There are just a handful of funds in the MF industry which can claim to truly stand for their investors. Parag Parikh Long Term Equity Fund is one such fund.
We covered this fund almost 2 years ago. It’s time we revisited the fund and check if it continues to stand for the investors and deliver on the expectations it has set for itself.
To name a few, the fund house PPFAS still has only one equity fund. The only other fund is the Liquid fund started in May 2018. There is still no dividend option.
To me this translates as fewer distractions and more focus on fund management.
This is a multi cap fund or a go anywhere fund since it is not afraid to pick opportunities to invest outside India too.
The fund continues to invest in international stocks (yes, it does). On an average, about 27% of the fund portfolio is invested in stocks such as Alphabet (Google), Facebook, UPS, Apple (past holding), etc.
We also observed that the fund witnesses one of the lowest churns as represented by its turnover ratio in the core equity holdings.
Source: Factsheets; Month end data.
The fund is not averse to holding cash when it does not find the right opportunities. The cash is sometimes deployed in arbitrage positions to help it maintain the required equity allocation of 65% of domestic equity. To take tax benefits as an equity fund, this is the required minimum threshold.
Over the past 1 year, the turnover has not exceeded 15%. It has been similar over earlier periods too. This represents an average of close to 7 year holding period. That says a lot about conviction in one’s process and decisions.
The expense ratio of the fund has also been reduced over time. The current ratio stands at 1.5% (excluding GST). The fund house has given a roadmap to reduce it further as the fund size increases.
We reached out to Rajeev Thakkar, the CIO of PPFAS Mutual Fund, first in Sept 2016.
Here is the link to the previous interview with him where we covered some of the basics of the equity fund, why it existed and why did it operate in the way it did. You must read this first.
Recently, we picked his brain on some more questions that investors have been asking about its international investing mandate, changes based on SEBI rationalisation, etc.
Rajeev Thakkar answers them for you.
Q: The fund categorisation along with market cap segmentation for various funds has happened. Is there any change with respect to stock selection strategy or investment universe in your fund? Any other changes you have made?
A: No changes. It is more of the same! The only change is that the name of the scheme changed from Parag Parikh Long Term Value Fund to Parag Parikh Long Term Equity fund post the fund categorisation circular.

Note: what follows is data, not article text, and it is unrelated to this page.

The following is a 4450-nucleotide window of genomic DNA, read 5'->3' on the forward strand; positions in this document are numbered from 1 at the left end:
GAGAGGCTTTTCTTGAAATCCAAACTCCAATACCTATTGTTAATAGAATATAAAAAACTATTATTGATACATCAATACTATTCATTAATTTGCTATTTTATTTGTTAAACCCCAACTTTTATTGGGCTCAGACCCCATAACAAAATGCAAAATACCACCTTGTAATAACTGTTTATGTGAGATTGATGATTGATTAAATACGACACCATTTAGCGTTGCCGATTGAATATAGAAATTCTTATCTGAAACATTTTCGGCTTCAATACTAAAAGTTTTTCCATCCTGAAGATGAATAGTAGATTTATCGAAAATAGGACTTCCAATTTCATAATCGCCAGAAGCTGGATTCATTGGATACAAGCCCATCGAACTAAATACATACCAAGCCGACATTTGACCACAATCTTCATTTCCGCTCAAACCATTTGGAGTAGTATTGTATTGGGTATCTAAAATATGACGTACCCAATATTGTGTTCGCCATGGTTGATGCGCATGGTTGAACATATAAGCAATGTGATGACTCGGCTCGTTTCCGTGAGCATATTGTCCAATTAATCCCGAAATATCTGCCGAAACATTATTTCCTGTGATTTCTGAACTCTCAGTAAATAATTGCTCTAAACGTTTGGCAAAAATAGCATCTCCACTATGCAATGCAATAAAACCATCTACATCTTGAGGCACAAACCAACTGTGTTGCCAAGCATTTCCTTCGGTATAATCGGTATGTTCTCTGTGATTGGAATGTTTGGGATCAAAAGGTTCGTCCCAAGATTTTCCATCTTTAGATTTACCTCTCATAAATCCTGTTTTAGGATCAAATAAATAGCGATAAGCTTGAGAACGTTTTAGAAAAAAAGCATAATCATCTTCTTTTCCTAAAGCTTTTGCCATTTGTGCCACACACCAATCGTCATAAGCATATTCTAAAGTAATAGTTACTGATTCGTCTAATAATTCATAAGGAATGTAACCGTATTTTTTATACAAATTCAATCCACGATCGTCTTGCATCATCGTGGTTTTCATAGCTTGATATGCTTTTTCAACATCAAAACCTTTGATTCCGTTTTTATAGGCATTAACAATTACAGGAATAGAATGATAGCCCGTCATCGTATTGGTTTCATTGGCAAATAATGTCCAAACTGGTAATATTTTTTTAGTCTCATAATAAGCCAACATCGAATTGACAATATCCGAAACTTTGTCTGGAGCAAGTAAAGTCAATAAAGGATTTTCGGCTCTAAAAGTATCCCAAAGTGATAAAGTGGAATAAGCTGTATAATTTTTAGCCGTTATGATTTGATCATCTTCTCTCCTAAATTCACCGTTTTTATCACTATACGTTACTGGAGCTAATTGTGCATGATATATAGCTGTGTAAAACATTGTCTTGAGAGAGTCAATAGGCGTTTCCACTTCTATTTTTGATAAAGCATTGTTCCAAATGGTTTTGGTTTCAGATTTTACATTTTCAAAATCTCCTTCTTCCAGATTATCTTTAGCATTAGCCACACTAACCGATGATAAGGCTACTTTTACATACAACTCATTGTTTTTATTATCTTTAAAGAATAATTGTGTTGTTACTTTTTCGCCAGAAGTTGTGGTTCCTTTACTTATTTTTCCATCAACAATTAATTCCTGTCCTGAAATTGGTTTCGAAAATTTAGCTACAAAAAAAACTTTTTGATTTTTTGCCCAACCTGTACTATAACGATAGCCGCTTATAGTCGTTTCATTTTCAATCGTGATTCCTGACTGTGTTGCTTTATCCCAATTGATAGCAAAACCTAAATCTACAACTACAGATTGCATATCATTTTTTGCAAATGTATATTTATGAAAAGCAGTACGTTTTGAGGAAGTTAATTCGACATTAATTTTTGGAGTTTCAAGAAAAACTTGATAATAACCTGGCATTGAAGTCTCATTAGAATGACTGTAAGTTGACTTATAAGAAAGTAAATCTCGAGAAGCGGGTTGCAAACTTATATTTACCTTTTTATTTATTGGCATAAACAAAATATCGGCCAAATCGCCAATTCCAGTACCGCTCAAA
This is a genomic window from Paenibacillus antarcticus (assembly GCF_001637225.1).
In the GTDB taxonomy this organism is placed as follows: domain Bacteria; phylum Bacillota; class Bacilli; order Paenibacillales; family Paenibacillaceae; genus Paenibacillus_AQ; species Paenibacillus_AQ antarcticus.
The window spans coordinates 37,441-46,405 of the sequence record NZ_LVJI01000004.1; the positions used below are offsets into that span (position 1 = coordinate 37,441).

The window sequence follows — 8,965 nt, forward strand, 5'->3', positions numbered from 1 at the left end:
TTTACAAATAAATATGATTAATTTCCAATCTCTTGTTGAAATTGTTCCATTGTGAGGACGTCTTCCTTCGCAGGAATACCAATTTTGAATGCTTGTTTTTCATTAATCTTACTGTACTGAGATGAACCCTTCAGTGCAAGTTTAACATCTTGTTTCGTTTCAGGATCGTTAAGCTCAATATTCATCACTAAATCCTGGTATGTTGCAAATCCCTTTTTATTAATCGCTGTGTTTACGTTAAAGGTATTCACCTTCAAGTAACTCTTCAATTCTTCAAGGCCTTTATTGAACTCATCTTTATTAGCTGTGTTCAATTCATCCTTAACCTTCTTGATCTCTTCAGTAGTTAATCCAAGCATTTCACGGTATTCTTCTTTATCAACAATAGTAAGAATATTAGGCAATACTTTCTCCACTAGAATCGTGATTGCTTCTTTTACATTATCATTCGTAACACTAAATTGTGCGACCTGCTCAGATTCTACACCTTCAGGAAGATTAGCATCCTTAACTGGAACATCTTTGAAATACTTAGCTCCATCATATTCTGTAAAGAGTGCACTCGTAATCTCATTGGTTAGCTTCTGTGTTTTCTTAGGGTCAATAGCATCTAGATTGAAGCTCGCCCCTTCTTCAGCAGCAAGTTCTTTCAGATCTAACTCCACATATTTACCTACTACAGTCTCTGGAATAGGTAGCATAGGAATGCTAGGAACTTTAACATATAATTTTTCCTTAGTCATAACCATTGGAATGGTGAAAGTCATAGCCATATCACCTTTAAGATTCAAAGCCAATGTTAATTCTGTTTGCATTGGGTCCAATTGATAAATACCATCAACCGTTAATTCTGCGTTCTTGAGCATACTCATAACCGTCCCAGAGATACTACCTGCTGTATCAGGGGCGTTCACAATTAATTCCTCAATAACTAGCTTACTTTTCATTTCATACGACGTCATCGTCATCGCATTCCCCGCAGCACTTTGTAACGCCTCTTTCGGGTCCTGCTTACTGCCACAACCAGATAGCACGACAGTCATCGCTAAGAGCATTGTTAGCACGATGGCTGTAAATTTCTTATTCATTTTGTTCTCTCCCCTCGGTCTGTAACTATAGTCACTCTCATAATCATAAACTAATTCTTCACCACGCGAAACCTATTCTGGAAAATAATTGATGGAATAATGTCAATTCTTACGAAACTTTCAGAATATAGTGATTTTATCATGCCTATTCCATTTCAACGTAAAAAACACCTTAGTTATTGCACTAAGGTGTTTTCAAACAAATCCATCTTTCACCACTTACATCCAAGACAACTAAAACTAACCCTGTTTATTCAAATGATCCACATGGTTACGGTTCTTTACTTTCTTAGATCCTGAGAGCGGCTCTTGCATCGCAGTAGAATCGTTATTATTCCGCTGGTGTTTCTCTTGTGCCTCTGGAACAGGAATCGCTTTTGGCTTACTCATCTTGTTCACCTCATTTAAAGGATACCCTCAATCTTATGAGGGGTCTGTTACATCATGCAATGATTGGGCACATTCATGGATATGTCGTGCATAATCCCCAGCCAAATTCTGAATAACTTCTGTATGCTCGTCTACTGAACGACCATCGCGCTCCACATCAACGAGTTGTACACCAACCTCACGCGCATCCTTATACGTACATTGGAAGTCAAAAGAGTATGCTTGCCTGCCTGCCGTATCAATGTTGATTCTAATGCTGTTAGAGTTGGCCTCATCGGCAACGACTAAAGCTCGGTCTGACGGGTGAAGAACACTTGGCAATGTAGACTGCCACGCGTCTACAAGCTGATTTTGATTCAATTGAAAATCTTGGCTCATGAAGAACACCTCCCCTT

Q: You invest close to 30% of your portfolio outside India. Has that strategy worked out for the fund?
A: That strategy has worked quite well. While both Indian markets and the global markets offer good return potential, combining the two gives far more flexibility and a greater opportunity set. Also when Indian markets are volatile, the benfits of diversification come to the fore as is seen currently.
Q: There are hardly any China stocks in the portfolio, which is considered as one of the big growth economies. Why is that so?
A: While we have a global mandate, we are restricting our investments to countries in North America, Western Europe and select developed countries like Japan. These countries have a good track record of protecting minority shareholder rights and stock market capitalism is well established. We stick to simpler and safer opportunity sets.
Q: Too much money is flowing in to the stock markets and there are various kinds of conflicts world over. What are the challenges you expect in the current investing environment? How difficult is it to find opportunities?
A: This was the case in 2017. Our cash + arbitrage positions had gone very close to 30%. In the current volatile environment, we hope to deploy most of our money in the coming 6 to 12 months.
Q: You increased your exit load period from 1 year to 2 years. Some investors have not liked it. What triggered that action?
A: The change in the exit load period was in June 2014 and it was quite a while back (more than 4 years ago). The first thing to note is that the money received by way of the exit load gets credited to the scheme and the Asset Management Company does not get this. In a way, the short term investors pay the long term investors. Our entire communication to investors and potential investors is that the scheme is suitable only for long term investors. The minimum investment horizon that one should look for is 5 years. Despite this some investors in the past had a lot of churn. The load is to discourage such investors.
Q: Going forward, what should investors expect from Parag Parikh Long Term Equity fund?
A: Investors should expect consistency in behaviour. We are not trying to maximise returns and in periods of strong upward momentum or where Indian markets are going up sharply, the scheme may underperform. On the other hand, during periods of sharp downturn in Indian markets, the scheme has done well in terms of protecting the downside. We aim to deliver good risk adjusted returns over the long term.
The AUM of the fund is currently at around Rs. 1300 crores – this is over 50% more than a year ago.
To know more about this fund, you can
- Visit their website amc.ppfas.com
- Read their factsheets
Do you have any other questions on your mind? What are your points of concerns about this fund? The comments section is open.
Note: This post is purely for educational purposes and is not a recommendation to invest in the fund. You should consult your investment advisor to understand if this fund is to be included in your portfolio.